A new study suggests that some people who take aspirin to beat off heart attacks may not be getting all the benefits they thought they were. Heart attacks are caused by clots. Doctors often recommend daily use of aspirin to help prevent heart attacks.
Aspirin works by blocking the formation of thromboxane A2, a chemical in the body that makes platelets sticky and promotes blood clotting. The study found that as many as 75% of patients showed some resistance to the blood-thinning effects of aspirin. The study found that taking aspirin did not adequately block thromboxane in some people, making them 4 times more likely to die of a heart attack than those in whom aspirin works.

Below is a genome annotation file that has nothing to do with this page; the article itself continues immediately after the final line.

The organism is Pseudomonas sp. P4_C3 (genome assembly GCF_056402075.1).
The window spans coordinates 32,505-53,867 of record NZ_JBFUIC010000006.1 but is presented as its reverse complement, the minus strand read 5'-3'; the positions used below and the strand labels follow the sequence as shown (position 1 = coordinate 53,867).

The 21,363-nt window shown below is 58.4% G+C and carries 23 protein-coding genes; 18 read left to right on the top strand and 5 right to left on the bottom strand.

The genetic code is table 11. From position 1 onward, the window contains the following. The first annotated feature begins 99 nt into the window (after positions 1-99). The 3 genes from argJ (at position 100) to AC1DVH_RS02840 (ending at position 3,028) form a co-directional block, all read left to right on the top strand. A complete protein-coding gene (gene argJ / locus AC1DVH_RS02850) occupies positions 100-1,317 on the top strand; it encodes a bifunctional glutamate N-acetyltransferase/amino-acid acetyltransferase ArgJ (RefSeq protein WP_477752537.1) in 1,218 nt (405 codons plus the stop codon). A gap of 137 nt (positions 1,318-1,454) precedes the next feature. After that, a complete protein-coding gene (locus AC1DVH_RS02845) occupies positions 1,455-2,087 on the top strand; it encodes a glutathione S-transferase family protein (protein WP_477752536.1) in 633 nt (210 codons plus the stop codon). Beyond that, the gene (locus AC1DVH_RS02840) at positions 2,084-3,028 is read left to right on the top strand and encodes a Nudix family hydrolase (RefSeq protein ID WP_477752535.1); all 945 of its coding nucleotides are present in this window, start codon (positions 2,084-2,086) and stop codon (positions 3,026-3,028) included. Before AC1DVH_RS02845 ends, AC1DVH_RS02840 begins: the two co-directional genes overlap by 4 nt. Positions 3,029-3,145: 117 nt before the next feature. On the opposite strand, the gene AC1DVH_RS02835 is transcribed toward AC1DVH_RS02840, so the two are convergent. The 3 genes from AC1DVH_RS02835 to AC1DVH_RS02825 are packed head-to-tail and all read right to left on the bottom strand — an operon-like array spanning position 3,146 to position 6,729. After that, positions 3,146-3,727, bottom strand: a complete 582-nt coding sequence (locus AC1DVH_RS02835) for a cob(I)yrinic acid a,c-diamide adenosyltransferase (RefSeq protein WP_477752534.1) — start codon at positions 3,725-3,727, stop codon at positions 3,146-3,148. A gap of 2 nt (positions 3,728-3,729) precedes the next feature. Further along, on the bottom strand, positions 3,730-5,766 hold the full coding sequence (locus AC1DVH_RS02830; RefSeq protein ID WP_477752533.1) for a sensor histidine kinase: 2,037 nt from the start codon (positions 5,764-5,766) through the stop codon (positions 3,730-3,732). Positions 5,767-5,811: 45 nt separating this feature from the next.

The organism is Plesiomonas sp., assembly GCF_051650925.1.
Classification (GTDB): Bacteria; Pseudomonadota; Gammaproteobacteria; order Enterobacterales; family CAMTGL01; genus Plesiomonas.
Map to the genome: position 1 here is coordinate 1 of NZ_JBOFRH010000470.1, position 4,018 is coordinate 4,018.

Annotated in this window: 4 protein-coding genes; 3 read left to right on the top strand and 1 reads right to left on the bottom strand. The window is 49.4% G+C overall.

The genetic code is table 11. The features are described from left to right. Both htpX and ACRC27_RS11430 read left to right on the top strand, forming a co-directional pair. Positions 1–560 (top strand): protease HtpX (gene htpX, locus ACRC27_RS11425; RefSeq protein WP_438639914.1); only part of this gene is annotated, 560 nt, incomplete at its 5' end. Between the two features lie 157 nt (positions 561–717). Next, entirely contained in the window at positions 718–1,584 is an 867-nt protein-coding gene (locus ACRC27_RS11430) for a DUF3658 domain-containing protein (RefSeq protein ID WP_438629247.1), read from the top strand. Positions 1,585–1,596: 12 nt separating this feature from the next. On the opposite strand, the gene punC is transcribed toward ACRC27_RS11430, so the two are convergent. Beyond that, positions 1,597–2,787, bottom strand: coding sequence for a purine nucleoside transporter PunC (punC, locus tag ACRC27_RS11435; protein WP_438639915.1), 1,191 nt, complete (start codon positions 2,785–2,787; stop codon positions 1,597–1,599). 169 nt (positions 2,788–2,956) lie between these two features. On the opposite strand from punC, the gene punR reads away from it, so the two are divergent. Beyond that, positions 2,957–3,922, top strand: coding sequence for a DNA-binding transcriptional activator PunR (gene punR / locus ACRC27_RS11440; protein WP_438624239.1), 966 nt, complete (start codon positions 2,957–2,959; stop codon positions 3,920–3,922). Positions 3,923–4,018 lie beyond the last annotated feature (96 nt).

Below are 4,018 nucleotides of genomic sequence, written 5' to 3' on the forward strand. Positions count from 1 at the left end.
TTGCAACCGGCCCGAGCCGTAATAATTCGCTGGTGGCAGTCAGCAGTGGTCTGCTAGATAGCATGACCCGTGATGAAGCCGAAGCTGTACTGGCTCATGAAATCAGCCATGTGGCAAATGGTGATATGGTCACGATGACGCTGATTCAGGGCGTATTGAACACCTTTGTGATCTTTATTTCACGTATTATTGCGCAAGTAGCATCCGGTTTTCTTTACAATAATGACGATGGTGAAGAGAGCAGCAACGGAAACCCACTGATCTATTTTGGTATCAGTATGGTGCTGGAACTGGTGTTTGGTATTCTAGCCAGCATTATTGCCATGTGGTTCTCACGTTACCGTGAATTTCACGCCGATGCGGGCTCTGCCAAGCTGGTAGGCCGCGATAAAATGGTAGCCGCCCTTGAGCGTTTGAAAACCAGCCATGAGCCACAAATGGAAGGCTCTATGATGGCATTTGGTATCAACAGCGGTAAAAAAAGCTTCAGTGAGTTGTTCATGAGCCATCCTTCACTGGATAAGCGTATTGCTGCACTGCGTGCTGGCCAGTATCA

The researchers analyzed urine samples of 5,529 heart patients for a chemical byproduct of thromboxane. The levels of the byproduct varied substantially among the aspirin users but were still lower than they were in patients not taking aspirin at all. Researchers analyzed that aspirin did not adequately block thromboxane in some patients because of an underlying genetic mutation.